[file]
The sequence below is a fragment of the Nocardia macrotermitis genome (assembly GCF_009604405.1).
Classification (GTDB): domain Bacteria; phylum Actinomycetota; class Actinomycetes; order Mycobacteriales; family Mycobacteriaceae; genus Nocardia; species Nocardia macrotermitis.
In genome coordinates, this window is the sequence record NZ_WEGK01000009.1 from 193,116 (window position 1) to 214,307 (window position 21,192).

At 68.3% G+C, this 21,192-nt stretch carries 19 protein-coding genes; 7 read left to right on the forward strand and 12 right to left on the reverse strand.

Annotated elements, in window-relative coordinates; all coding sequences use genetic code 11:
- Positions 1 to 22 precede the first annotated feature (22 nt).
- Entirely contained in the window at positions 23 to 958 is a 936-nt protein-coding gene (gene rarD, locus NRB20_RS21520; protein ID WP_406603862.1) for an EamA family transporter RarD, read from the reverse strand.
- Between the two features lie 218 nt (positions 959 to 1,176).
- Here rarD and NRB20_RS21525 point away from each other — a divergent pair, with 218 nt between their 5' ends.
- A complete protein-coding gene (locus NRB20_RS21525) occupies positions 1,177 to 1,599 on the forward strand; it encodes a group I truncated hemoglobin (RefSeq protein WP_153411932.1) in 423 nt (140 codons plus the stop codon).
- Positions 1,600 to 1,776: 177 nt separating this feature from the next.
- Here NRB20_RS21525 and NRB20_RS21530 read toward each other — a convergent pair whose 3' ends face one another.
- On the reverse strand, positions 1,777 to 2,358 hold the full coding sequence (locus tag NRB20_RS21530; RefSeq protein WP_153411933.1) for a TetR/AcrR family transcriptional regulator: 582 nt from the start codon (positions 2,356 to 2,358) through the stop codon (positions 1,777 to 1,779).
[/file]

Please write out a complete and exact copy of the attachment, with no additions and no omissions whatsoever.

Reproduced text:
The sequence below is a fragment of the Nocardia macrotermitis genome (assembly GCF_009604405.1).
Classification (GTDB): domain Bacteria; phylum Actinomycetota; class Actinomycetes; order Mycobacteriales; family Mycobacteriaceae; genus Nocardia; species Nocardia macrotermitis.
In genome coordinates, this window is the sequence record NZ_WEGK01000009.1 from 193,116 (window position 1) to 214,307 (window position 21,192).

At 68.3% G+C, this 21,192-nt stretch carries 19 protein-coding genes; 7 read left to right on the forward strand and 12 right to left on the reverse strand.

Annotated elements, in window-relative coordinates; all coding sequences use genetic code 11:
- Positions 1 to 22 precede the first annotated feature (22 nt).
- Entirely contained in the window at positions 23 to 958 is a 936-nt protein-coding gene (gene rarD, locus NRB20_RS21520; protein ID WP_406603862.1) for an EamA family transporter RarD, read from the reverse strand.
- Between the two features lie 218 nt (positions 959 to 1,176).
- Here rarD and NRB20_RS21525 point away from each other — a divergent pair, with 218 nt between their 5' ends.
- A complete protein-coding gene (locus NRB20_RS21525) occupies positions 1,177 to 1,599 on the forward strand; it encodes a group I truncated hemoglobin (RefSeq protein WP_153411932.1) in 423 nt (140 codons plus the stop codon).
- Positions 1,600 to 1,776: 177 nt separating this feature from the next.
- Here NRB20_RS21525 and NRB20_RS21530 read toward each other — a convergent pair whose 3' ends face one another.
- On the reverse strand, positions 1,777 to 2,358 hold the full coding sequence (locus tag NRB20_RS21530; RefSeq protein WP_153411933.1) for a TetR/AcrR family transcriptional regulator: 582 nt from the start codon (positions 2,356 to 2,358) through the stop codon (positions 1,777 to 1,779).